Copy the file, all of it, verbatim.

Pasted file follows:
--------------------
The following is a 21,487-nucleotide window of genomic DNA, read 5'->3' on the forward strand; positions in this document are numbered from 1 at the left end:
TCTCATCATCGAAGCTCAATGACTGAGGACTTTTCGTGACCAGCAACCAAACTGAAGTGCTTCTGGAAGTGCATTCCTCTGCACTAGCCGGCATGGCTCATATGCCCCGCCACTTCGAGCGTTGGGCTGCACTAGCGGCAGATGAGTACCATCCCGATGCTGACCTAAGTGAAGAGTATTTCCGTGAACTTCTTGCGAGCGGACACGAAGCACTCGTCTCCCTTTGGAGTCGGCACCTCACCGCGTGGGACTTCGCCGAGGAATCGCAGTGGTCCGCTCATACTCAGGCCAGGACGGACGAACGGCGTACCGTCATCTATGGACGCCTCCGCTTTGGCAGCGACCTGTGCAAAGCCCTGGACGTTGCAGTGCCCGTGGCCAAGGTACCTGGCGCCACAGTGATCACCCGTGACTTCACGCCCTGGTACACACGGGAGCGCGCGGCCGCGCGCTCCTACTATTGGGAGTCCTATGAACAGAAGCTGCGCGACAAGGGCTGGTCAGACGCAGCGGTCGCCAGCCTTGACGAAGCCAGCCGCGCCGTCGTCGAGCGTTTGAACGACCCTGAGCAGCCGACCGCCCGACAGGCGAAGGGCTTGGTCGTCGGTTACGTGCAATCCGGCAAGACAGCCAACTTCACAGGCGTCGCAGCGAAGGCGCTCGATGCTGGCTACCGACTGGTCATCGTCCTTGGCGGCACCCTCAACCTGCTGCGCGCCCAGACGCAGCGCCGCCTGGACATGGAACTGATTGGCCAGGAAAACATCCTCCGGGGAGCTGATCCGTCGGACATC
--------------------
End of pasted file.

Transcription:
The following is a 21,487-nucleotide window of genomic DNA, read 5'->3' on the forward strand; positions in this document are numbered from 1 at the left end:
TCTCATCATCGAAGCTCAATGACTGAGGACTTTTCGTGACCAGCAACCAAACTGAAGTGCTTCTGGAAGTGCATTCCTCTGCACTAGCCGGCATGGCTCATATGCCCCGCCACTTCGAGCGTTGGGCTGCACTAGCGGCAGATGAGTACCATCCCGATGCTGACCTAAGTGAAGAGTATTTCCGTGAACTTCTTGCGAGCGGACACGAAGCACTCGTCTCCCTTTGGAGTCGGCACCTCACCGCGTGGGACTTCGCCGAGGAATCGCAGTGGTCCGCTCATACTCAGGCCAGGACGGACGAACGGCGTACCGTCATCTATGGACGCCTCCGCTTTGGCAGCGACCTGTGCAAAGCCCTGGACGTTGCAGTGCCCGTGGCCAAGGTACCTGGCGCCACAGTGATCACCCGTGACTTCACGCCCTGGTACACACGGGAGCGCGCGGCCGCGCGCTCCTACTATTGGGAGTCCTATGAACAGAAGCTGCGCGACAAGGGCTGGTCAGACGCAGCGGTCGCCAGCCTTGACGAAGCCAGCCGCGCCGTCGTCGAGCGTTTGAACGACCCTGAGCAGCCGACCGCCCGACAGGCGAAGGGCTTGGTCGTCGGTTACGTGCAATCCGGCAAGACAGCCAACTTCACAGGCGTCGCAGCGAAGGCGCTCGATGCTGGCTACCGACTGGTCATCGTCCTTGGCGGCACCCTCAACCTGCTGCGCGCCCAGACGCAGCGCCGCCTGGACATGGAACTGATTGGCCAGGAAAACATCCTCCGGGGAGCTGATCCGTCGGACATC